“Green light” for special transport Slider

“Green light” for special transport


22/02/2021 | In mid-February, the employees of Felbermayr’s Lanzendorf subsidiary, near Vienna, mastered a rare task. A sycamore tree 22 metres tall and 12 metres wide had to be moved by special transport from downtown Vienna to a site about 350 metres away. Two mobile cranes and a low loader with a semi-tractor were deployed.

It was around 1940 when the 22-metre-tall sycamore first rooted in Vienna’s eighth municipal district. Now, about 80 years later, it had to make way for construction of a subway station. The previous year, a tender was announced throughout Europe for transplanting the tree. Some declined on grounds of infeasibility, while others made offers that were too expensive for Viennese Lines, the city’s public transport company. But after many interventions by nature lovers, the tree was to be rescued at the last minute and find a new location. Felbermayr’s special transport department in Lanzendorf got the contract to transplant this 22-metre-tall sycamore. And because an evaluation showed the majestic 42-tonne tree to be in transplantable condition, Felbermayr deployed two imposing mobile cranes to the site.

Special transport and crane deployment in the wee hours

It took only about three weeks to prepare for this massive night-time deployment, which also required numerous permits. According to Thomas Daxelmüller, the biggest problem was the tree’s height: “Transporting it horizontally would have been easy, but was out of the question because so many branches would have broken,” explains Daxelmüller, who is also head of Felbermayr’s crane department in Lanzendorf. This meant a concept had to be worked out for moving the sycamore the 350 metres to its new location with its head held high.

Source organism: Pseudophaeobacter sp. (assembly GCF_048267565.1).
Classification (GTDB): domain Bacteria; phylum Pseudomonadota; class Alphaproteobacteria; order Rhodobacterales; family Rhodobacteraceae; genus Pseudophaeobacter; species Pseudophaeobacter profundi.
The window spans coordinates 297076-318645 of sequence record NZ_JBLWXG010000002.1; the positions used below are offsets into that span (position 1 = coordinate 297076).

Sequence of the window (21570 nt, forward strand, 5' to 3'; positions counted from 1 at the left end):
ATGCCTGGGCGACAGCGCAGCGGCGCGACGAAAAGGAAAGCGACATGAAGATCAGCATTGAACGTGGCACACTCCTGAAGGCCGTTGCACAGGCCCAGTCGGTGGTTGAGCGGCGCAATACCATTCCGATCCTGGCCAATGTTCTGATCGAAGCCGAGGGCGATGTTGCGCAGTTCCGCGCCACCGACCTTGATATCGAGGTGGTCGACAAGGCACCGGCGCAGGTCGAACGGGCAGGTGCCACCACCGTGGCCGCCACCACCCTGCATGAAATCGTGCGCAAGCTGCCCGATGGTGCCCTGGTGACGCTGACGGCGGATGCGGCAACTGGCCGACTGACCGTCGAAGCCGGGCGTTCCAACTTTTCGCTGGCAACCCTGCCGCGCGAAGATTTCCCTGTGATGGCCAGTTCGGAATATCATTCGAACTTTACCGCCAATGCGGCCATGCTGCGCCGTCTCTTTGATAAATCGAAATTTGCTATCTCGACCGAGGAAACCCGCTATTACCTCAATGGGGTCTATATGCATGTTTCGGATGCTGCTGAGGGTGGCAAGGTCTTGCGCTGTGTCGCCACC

The tree was packed for transport by erecting a sheet pile wall crate around its root area. This was then attached to the crane pulley using textile loops and a lifting frame. “Together with the steel construction, the tree reached a weight of 55 tonnes,” Daxelmüller describes. If one adds the weight of the low loader and the tractor unit, the weight came to almost 86 tonnes. “In static terms, that came close to the road’s permissible load tolerance,” Daxelmüller says, pointing out the existing subway, which is only 1.4 metres under the road, and to the numerous underground lines under the transport route and the crane location. Safety therefore called for live monitoring in the subway tunnel to document any changes that may occur.

At long last, everything went according to plan, and the 80-year-old sycamore reached its new home near the law court in Vienna’s 1st district, before the morning traffic started. For excavating the tree, a mobile crane with a 350-ton maximum load capacity (a Liebherr LTM 1350-6.1) and a 100-tonne ballast did the job. For lifting the tree at the destination, the radius needed was almost twice as wide, at 23 metres. “For that reason an LTM 1450-8.1 with a 134-tonne ballast and a maximum load capacity of 450 tonnes was used,” Daxelmüller explains.

Heavy load equipment for an affair of the heart

“For the people of Vienna, moving the tree was an affair of the heart,” Daxelmüller believes. So, he is also pleased that the minutely planned relocation of this iconic sycamore succeeded. And that despite many doubters who claimed it couldn’t be done. What is forgotten is the great complexity of this special nocturnal transport. In addition to the difficult local conditions, about 3,000 local residents had to be notified in writing, detours and roadblocks had to be arranged, along with police protection and a security team to keep the street open. “But the standing ovations from passers-by and pyjama-clad spectators applauding from surrounding windows, made us ignore all the exertion,” says Daxelmüller, happily thanking all those involved. All that’s left to hope for is that the sycamore will appreciate the effort and soon put down roots again. But we have no doubts about that.

Markus Lackner